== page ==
BLONDE beauty Kristle van Niekerk, 24, may describe her Western wedding to Lesedi Williams, 26, as the best day of her life but the celebrations are not over yet as they prepare for their traditional Sotho wedding next weekend.
After initial resistance because of their inter-racial relationship, the Humewood couple tied the knot at St Mary’s Cathedral in Central and are now getting ready for round two at St Nicholas Anglican Church in Charlo.
“I’m very excited for our second wedding. It’s going to be such a big celebration again. I can’t wait to get dressed up. I’ll wear my ‘makoti’ dress and get my Sotho name,” Kristle said.
The ceremony, on December 14, symbolises Kristle moving from her parent’s home and being welcomed by her Sotho family. Lesedi’s parents are paying for the wedding and because he didn’t pay lobola, he got off quite lightly.
“My mother’s doing all the planning for the traditional wedding so thankfully we’re not lifting a finger. We’ll just rock up – the guests of honour. I did pay half of the wedding in June out of my own pocket and I don’t think we’ll be slaughtering anything – I would’ve known about it,” the Bio Green plant manager said.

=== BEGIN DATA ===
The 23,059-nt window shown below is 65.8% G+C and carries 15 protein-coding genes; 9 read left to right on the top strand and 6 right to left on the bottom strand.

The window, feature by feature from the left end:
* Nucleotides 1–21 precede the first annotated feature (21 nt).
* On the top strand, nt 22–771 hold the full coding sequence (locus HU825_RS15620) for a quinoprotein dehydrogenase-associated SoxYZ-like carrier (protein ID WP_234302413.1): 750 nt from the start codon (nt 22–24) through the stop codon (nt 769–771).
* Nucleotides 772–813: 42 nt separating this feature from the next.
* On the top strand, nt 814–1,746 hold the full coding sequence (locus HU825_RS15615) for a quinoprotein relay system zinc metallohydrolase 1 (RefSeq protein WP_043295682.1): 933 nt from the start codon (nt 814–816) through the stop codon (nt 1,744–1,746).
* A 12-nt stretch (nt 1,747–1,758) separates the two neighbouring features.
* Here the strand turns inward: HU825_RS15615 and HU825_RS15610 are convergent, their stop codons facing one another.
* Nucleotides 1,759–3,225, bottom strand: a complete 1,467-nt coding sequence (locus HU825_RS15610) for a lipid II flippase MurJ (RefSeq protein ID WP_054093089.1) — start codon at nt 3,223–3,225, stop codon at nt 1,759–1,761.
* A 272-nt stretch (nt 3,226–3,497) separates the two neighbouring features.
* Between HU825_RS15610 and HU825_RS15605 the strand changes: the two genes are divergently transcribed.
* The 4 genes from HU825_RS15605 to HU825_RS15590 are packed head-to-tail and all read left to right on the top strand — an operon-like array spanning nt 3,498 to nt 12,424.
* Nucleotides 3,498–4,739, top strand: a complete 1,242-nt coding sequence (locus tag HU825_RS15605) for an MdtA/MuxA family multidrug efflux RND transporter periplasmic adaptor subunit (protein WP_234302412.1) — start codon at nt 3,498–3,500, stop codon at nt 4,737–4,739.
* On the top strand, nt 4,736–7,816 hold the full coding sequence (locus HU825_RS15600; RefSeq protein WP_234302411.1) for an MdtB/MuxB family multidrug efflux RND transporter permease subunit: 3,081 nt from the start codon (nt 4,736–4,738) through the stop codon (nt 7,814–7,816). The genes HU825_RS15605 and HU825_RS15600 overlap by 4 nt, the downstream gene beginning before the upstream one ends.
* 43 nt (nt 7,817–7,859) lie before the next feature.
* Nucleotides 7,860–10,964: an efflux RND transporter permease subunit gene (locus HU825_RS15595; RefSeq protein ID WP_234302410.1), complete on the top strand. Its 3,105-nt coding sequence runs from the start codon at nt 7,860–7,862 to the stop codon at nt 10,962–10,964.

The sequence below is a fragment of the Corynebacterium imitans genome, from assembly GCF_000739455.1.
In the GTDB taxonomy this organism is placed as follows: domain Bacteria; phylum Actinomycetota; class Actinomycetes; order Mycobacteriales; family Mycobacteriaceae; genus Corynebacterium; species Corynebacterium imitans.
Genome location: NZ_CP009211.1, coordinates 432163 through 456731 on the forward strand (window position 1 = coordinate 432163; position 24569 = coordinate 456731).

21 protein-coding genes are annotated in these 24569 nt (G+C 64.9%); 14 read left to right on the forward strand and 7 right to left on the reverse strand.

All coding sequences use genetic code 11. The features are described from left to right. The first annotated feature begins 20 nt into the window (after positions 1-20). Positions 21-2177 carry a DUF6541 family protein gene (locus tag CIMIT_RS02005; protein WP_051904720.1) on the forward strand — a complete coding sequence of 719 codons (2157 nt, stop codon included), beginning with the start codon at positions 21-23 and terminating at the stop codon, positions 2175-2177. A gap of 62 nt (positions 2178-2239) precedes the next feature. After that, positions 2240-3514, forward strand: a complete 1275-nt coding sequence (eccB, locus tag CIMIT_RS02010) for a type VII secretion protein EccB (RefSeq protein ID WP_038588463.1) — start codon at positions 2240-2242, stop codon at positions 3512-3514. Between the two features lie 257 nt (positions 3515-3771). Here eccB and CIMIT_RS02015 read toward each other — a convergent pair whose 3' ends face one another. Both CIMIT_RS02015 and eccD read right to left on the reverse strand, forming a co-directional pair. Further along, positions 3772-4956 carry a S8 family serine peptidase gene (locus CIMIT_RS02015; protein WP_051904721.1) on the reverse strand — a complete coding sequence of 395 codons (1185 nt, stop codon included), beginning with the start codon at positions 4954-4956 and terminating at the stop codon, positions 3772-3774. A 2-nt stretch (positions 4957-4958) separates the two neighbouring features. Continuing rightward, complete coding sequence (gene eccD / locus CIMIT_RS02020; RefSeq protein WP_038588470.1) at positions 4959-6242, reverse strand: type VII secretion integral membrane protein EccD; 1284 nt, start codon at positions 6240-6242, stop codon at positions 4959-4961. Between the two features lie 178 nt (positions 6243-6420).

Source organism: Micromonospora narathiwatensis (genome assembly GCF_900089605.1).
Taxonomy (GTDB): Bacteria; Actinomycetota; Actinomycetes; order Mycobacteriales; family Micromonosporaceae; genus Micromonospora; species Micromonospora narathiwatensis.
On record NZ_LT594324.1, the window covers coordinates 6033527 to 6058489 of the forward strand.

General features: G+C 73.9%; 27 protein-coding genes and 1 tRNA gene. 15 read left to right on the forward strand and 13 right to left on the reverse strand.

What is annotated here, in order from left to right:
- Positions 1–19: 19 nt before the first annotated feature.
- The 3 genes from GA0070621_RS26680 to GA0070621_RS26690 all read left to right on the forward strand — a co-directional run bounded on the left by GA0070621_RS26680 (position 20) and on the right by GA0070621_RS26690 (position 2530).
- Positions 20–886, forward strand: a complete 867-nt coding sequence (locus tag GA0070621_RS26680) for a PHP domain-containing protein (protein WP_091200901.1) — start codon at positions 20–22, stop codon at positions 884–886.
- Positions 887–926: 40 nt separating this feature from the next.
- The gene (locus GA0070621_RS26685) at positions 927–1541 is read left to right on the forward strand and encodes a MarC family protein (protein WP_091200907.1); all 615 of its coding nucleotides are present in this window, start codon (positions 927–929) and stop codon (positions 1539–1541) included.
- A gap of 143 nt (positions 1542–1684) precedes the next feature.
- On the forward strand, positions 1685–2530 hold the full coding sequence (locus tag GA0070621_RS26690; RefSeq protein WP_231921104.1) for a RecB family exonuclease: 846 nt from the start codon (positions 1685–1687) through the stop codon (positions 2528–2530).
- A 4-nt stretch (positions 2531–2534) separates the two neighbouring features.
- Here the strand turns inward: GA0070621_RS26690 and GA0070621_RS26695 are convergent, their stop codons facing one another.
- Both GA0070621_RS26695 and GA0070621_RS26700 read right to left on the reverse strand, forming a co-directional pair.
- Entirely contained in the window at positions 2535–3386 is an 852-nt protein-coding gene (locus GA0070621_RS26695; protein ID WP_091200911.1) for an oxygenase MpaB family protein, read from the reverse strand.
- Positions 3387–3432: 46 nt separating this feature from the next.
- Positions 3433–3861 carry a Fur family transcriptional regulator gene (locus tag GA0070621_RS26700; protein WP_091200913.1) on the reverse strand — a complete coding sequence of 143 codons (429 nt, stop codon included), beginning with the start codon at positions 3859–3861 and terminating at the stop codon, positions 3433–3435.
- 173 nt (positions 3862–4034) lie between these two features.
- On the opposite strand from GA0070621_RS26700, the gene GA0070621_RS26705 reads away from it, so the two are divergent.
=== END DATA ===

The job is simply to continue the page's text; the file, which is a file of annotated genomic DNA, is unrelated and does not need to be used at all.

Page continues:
Lesedi, who matriculated at St Mark’s Community School, is the son of educational psychologist Sipho Williams and his wife, Noshipho, a Sanlam financial adviser. Music therapy student Kristle is the daughter of Newton Park couple Andre and Patricia van Niekerk.
Kristle said their wedding day earlier this year was exactly how they wanted it to be – “perfect.”
“My dad walked me down the aisle of the beautiful church. My fellow musicians played us out along with our Sotho family who sang us down the aisle with traditional songs.
“The theme for our wedding was taken from a prophetic picture a friend had for us of us standing under a tree with a multitude of butterflies with rainbow colours symbolising the presence of the Holy Spirit with us.”
“It felt like we were in a movie,” Lesedi continued.
Reminiscing about their journey together, Kristle shared how they met in a church youth group, how Lesedi stole her heart and how he proposed.
“One thing I remember with fondness was, every day he would send me a word that would describe me. He sent me a new word every day for three months.”
Although their journey towards marriage was met with resistance by some, they said “those who once resisted our relationship began to blow wind into our sails”.
Lesedi said: “Even in the very beginning, we went out for a while and then we broke up because of certain people being against our relationship.
“And when I announced I was getting married, three of my cousins were against it. They thought it was just a phase I was going through – dating a white girl.”
“We’d rather not dwell on the past though. Some people said we’re too young but I love her and it’s just right.”
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